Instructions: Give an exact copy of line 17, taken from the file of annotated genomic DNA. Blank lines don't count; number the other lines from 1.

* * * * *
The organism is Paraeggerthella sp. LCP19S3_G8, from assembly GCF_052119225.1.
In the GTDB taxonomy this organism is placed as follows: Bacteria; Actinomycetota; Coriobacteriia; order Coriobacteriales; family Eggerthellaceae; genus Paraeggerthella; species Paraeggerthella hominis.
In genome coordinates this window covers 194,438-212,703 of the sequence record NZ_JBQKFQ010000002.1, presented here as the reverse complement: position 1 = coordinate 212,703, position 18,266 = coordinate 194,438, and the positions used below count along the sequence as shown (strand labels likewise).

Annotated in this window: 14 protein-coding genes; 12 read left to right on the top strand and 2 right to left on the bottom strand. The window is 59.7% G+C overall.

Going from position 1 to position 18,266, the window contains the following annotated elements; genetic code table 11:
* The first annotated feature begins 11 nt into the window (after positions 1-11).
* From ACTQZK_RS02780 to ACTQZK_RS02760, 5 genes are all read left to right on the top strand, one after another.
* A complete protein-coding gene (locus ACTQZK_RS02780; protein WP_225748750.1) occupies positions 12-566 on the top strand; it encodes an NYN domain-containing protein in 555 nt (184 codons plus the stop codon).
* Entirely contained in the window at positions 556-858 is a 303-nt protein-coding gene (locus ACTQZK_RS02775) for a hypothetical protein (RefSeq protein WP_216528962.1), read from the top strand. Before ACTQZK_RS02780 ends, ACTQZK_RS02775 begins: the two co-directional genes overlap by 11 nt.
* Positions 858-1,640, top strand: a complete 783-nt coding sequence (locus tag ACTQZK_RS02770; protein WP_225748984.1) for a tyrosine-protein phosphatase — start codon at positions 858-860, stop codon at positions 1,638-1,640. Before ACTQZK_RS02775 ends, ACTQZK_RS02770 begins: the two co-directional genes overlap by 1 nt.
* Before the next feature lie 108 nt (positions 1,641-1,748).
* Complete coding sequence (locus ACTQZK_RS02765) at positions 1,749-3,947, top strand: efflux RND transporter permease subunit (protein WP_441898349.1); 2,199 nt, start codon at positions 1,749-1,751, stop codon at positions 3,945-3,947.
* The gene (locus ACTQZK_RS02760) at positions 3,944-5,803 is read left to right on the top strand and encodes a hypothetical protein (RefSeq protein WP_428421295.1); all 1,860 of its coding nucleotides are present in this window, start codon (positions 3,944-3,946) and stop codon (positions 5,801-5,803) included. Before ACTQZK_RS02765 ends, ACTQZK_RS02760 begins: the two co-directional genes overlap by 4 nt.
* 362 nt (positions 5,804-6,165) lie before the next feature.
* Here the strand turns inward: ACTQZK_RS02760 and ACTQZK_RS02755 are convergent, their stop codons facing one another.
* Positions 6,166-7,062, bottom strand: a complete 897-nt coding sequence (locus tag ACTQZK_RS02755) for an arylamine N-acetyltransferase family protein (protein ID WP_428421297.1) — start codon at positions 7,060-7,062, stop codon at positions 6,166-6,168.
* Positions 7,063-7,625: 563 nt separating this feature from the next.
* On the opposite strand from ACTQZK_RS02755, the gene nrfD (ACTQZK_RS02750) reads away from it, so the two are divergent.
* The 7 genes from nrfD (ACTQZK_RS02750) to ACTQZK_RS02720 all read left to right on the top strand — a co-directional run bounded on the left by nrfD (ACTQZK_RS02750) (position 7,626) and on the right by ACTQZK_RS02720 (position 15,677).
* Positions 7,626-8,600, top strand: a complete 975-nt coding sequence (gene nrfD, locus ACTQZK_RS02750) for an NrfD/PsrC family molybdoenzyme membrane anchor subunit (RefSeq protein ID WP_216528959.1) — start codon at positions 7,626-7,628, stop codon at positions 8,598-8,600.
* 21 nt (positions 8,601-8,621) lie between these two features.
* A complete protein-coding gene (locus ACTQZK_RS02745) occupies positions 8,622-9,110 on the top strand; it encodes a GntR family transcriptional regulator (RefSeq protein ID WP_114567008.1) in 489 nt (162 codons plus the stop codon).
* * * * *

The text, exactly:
* Positions 7,063-7,625: 563 nt separating this feature from the next.